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Robert LaLonde

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#1
Boy do I feel stupid.

Some years back my dad brought a bunch of gas bottles over to my shop. Mostly owner bottles from his hardware store after he closed down. One was an extra large acetylene bottle I could have sworn he said was full at the time. Well he was over visiting yesterday, and he said it was empty this time around.

I decided to check. Pulled off the safety cover and cracked the valve.

I was just going to turn it right back off, but my dad put his hand in front of it just as it went POW! We both jumped, and the valve didn't get turned off. Flame was bouncing off the side off the corner of the shop and licking around the valve. I ran through my options in my head, and ran in the shop to grab one of my welding gloves and turned off the valve.

We were fortunate. My dad only got first degree flash burns. The flame didn't melt through the metal of the shop but if it had burned much longer it would have. The metal is warped. Made for an exciting Easter afternoon.

What pains me is I knew better, and the only reason I had not checked the bottle before is, because its a pain to go take the regulator off my current working bottle and walk it out there to check it the right way.
 

Z2V

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#2
Good to hear that it wasn’t worse, darn sure could have been. What ignited the gas?
 

kev74

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#3
Wow! That was close!

I've been hesitant in bringing bottled gas into my home shop. Your experience isn't helping.
 

RJSakowski

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#4
Acetylene gas at more than 14psi is unstable. In the tank, it is dissolved in acetone which allows it to be safely pressurized. There probably was a small amount of undissolved gas at the valve and the friction in opening the valve caused the explosion and subsequent ignition. Normally, a regulator would have been in place and the explosion would have been fed through the regulator and hose but with very li5t5tle oxygen available it would have flamed out.

Even an empty tank will build up pressure if left to sit for some time as residual acetylene will come out of solution. Always treat it with the respect it demands.

I'll have to keep this post in mind as I have an acetylene tank that hasn't been used for more than thirty years. I thinlk that I will tie a note to the tank so I don't foget.:chemist:
 
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Robert LaLonde

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The gas had been coming out for a couple seconds when it detonated. I do not thing it was valve friction, but I guess that is a possibility.

From what I read acetylene is stable upto 15PSI and a volume of it at 27-28 PSI is definitely unstable. A volume of 1 cubic foot or more of free gas is also considered unstable.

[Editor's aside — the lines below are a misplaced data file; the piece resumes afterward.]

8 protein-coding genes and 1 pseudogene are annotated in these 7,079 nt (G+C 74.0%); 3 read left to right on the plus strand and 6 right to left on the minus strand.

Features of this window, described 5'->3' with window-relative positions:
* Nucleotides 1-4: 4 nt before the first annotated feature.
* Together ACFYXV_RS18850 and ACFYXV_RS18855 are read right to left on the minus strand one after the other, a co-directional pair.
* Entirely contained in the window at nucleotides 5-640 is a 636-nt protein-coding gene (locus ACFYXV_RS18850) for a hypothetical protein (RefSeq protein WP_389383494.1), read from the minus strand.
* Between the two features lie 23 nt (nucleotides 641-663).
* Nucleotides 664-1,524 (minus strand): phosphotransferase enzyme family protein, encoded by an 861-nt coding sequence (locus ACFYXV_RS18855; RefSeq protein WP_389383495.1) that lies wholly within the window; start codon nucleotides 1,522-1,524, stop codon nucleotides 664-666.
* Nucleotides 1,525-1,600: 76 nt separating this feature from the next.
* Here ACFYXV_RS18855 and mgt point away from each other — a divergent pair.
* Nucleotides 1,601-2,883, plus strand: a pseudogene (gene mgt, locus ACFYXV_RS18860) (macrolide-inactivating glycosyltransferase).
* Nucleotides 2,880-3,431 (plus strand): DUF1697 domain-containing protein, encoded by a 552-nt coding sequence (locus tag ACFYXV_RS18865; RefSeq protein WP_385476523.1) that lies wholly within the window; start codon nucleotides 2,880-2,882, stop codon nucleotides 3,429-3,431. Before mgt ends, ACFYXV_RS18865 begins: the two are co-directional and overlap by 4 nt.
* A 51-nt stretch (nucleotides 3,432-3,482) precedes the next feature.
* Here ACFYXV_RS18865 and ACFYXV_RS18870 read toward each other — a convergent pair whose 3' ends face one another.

Interestingly acetylene does not cool when it expands. It gets warmer from what I read.

My working bottle always has a regulator on it, and is chained in place in my rolling cart along with my oxygen bottle.
 

Eddyde

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#6
Glad to hear it wasn't too bad.
Aside from 1lb "blowtorch" tanks, I never keep Acetylene or any flammable gas tanks in the house/shop. Way too risky IMHO and illegal in some places. I keep em outside and simply run the hose in when I need to use and put it back when I'm done.
 

Tim9

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#7
Thanks for posting this. I have read warnings before....But your explanation totally clarifies it for me. The key is to always have a regulator hooked up. Man that must have been scary as crap.
 
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Robert LaLonde

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#8
Adrenaline kicked in almost instantly. Haven't dealt with any real emergencies in a few years, and I wasn't sure I would still react like I used to. At 52 I am slowing down a little. I felt like I was thinking at normal speed, but my body and everything around me was in slow motion. I was considering options as I moved. I had already dismissed the water hose a few feet away as I trotted past it. 15 minutes later I felt shaky as all heck on the inside, but my hands were steady on the outside.

Fearing severe burns on my dad's hand I was queasy an hour later as we sat in the ER waiting to see what the doc said. His hand was grey. Instant acetylene soot tattoo I guess. LOL.
 

BtoVin83

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#9
When I was a kid we had a bottle of hydrogen laying in the driveway next to the curb, dad used to fill balloons once in a while for us kids. He would pop them with his cigar, he thought that was pretty funny.
 

Nelson

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#10
Thanks for posting this. We need to make this part of the safety forum. If we can save someone injury, that would be wonderful.
 

MAKEITOUTOFWOOD

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#11
Scary! Glad no one was seriously hurt.
 
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cg285

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#12
hmmm, i just swapped out several bottles of oxy and act monday. the guy at airgas opened the valves on all the tanks before he handed them to me. never saw that done before.
 
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#13
Was the bottle/cylinder stored upright prior to opening valve?
 
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Robert LaLonde

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